ReduxRating:  7/10

Trivia:  Double Shot!  1) Having played shows with his new band under his own name, once signed to Mercury, Jon wanted an actual band name. Their initial choice was Johnny Electric, but then a friend of their manager suggested they just be called Bon Jovi, which was similar to other big two-named bands such as Van Halen. They took the advice and moved on to record their debut LP.  2) The pickup band that initially recorded "Runaway" for the radio station compilation consisted of established musicians including drummer Frankie LaRocka (of Scandal), Roy Bittan (keyboardist for Springsteen's E Street Band) and Hugh McDonald, who would end up being Bon Jovi's bassist beginning in 1994.


Monday, September 26, 2016

"Club Michelle" by Eddie Money

Song#:  1800
Date:  02/25/1984
Debut:  93
Peak:  66
Weeks:  7
Genre:  Rock

Pop Bits:  Money's Where's the Party? album was shaping up to be a disappointment. Its first single, "The Big Crash," stalled at lowly #54 while only getting to #17 at Rock. Then, this next single fared even worse by not even getting on the Rock chart while flaming out early at Pop. With no hit single to boost the LP, it tanked at #67 - a far cry from his previous album No Control, which was a platinum certified seller. But it wasn't the first time Money hit a little bump in the road and he would get back on track with his next effort.

ReduxReview:  I feel pretty much the same way about this song as I did about "The Big Crash." It's a good song, yet nothing special. This one is a bit darker and almost reminds me of something that could have been an outtake from Kim Carnes' synthpop gem Voyeur album. I've always liked the title, but the song doesn't quite live up to expectations.

ReduxRating:  6/10

Trivia:  This song was co-written by Eddie Money, Ralph Carter, Raymond Charles Burton, and Mitchell Froom. Froom had been a session player and arranger for several artists and even issued a solo disc in 1984. But his major break came via the Australian band Crowded House. Froom would produce their self-titled platinum debut album which contained the worldwide hit "Don't Dream It's Over" (#2 US Pop) and it's follow-up "Something So Strong" (#7 US). The album was a big success and Froom went on to helm the band's next LP Temple of Lo Men, which wouldn't do quite as well but would still manage to reach gold level. Froom's production career then took off and he would go on to work with artists like Suzanne Vega, Los Lobos, Bonnie Raitt, Sheryl Crow, Pearl Jam, Indigo Girls, Paul McCartney, and many others.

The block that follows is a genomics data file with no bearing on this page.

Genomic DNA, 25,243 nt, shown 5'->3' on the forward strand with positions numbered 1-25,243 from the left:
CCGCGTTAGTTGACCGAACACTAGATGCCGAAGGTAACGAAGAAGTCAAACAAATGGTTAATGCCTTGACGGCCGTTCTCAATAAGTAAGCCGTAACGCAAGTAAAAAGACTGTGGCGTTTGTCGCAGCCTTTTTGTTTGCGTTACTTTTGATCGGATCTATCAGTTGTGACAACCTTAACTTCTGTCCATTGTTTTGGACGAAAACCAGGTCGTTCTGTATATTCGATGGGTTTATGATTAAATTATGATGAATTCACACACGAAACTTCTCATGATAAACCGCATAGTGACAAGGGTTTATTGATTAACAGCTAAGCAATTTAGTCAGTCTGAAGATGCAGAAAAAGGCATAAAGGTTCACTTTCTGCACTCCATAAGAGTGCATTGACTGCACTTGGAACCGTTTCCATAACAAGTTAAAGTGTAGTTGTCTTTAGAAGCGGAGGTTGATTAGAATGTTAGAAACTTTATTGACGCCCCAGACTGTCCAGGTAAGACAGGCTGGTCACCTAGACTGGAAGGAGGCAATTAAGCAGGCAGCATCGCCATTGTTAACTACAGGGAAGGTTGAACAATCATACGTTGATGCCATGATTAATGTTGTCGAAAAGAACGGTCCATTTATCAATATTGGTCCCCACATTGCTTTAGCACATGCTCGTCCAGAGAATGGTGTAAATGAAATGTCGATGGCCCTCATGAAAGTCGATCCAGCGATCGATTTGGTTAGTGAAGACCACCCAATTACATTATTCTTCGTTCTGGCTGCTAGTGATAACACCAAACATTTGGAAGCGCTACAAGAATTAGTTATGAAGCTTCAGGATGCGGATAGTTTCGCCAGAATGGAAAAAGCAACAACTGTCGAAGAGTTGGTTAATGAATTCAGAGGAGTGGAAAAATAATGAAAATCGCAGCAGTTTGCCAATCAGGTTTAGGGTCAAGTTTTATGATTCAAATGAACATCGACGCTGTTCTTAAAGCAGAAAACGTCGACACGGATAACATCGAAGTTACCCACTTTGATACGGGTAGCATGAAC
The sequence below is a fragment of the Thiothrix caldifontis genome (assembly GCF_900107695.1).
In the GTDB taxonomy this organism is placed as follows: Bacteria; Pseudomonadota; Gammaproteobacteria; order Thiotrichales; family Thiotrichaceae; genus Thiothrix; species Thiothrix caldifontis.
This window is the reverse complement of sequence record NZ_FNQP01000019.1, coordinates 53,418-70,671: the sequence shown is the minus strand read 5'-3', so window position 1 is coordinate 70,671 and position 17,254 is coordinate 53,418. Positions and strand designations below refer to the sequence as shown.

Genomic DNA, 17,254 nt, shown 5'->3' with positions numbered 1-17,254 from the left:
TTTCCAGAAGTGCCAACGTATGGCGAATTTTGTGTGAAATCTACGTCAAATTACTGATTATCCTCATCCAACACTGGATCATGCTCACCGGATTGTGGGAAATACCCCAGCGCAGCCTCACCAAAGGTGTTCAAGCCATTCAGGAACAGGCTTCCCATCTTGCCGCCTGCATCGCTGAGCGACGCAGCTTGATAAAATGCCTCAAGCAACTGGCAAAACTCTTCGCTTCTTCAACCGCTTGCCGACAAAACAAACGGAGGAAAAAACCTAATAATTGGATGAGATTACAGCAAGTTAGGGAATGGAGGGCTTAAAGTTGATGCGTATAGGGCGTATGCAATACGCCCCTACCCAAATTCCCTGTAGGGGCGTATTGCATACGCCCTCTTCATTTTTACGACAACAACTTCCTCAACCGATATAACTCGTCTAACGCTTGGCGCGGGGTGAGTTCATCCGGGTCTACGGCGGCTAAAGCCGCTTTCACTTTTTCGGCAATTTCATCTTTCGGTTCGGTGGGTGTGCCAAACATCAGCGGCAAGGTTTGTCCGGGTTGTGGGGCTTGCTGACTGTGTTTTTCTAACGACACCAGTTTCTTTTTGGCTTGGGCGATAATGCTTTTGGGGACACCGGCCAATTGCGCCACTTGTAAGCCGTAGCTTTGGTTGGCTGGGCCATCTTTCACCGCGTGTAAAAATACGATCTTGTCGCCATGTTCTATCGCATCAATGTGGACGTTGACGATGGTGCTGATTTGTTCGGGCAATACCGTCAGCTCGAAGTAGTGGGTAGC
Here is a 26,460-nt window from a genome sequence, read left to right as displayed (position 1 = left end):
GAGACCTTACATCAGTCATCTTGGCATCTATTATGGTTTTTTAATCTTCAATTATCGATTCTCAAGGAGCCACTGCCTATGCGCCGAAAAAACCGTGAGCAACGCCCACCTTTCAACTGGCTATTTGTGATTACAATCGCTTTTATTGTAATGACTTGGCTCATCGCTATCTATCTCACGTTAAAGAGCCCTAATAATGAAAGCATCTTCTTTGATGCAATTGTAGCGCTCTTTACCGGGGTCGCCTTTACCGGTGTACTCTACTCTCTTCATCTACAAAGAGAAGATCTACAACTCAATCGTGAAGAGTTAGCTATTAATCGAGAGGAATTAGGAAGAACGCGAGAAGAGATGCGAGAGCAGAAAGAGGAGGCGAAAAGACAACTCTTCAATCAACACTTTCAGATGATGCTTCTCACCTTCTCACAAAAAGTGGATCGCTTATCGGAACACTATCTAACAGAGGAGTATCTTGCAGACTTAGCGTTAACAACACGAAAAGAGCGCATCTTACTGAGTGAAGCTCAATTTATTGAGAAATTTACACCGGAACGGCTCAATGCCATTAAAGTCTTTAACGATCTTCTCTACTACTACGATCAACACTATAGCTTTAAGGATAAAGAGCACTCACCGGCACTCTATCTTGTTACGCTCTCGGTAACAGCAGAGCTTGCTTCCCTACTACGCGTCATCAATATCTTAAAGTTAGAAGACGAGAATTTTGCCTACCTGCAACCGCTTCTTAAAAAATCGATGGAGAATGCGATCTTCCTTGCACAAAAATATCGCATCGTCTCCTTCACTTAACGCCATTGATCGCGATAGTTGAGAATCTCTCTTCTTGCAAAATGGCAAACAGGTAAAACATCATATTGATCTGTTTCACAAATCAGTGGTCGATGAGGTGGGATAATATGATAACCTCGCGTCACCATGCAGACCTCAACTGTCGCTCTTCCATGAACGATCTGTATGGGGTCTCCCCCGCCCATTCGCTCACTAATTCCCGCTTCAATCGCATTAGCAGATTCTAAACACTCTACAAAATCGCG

Sunday, September 25, 2016

"Adult Education" by Daryl Hall & John Oates

Top 10 Alert!
Song#:  1799
Date:  02/18/1984
Debut:  43
Peak:  8
Weeks:  17
Genre:  Blue-Eyed Soul, Pop

Pop Bits:  The duo's hit compilation Rock 'n Soul, Part One featured two new song that were issued as singles to help promote the album. The first single, "Say It Isn't So," was a major hit saying in the #2 spot for four weeks. This second single wouldn't do quite as well, but it did hit the Top 10. In doing so it became their tenth consecutive Pop Top 10 and thirteenth overall. Like the previous single, it was also a multi-format hit reaching #21 Dance, #23 Rock, and #50 R&B.

ReduxReview:  I remember being disappointed when this came out. I didn't think it was a good single and I still don't. It's not bad for an album track, but it is not one of their best compositions. I think it made the Top 10 based on their popularity at the time. It wasn't like they could release anything and it would be a hit. This one was just good enough to play well on radio and keep their Top 10 streak going. On a list of their best-to-worst charting songs, I'd probably put this one in the lower half.

ReduxRating:  5/10

Trivia:  The duo's first charting Pop song was not initially a hit for them. From their second album Abandoned Luncheonette, their song "She's Gone" first hit the chart in 1973, but it stalled at a low #80. Then, the R&B group Tavares recorded their own version of the song for their 1974 album Hard Core Poetry. Released as a single, it was a big hit at R&B reaching #1. It would crossover to Pop for a few weeks getting to #50. After Hall & Oats got their first Top 10 hit with 1976's "Sara Smile," their former label, Atlantic, reissued "She's Gone" and it ended up getting to #7.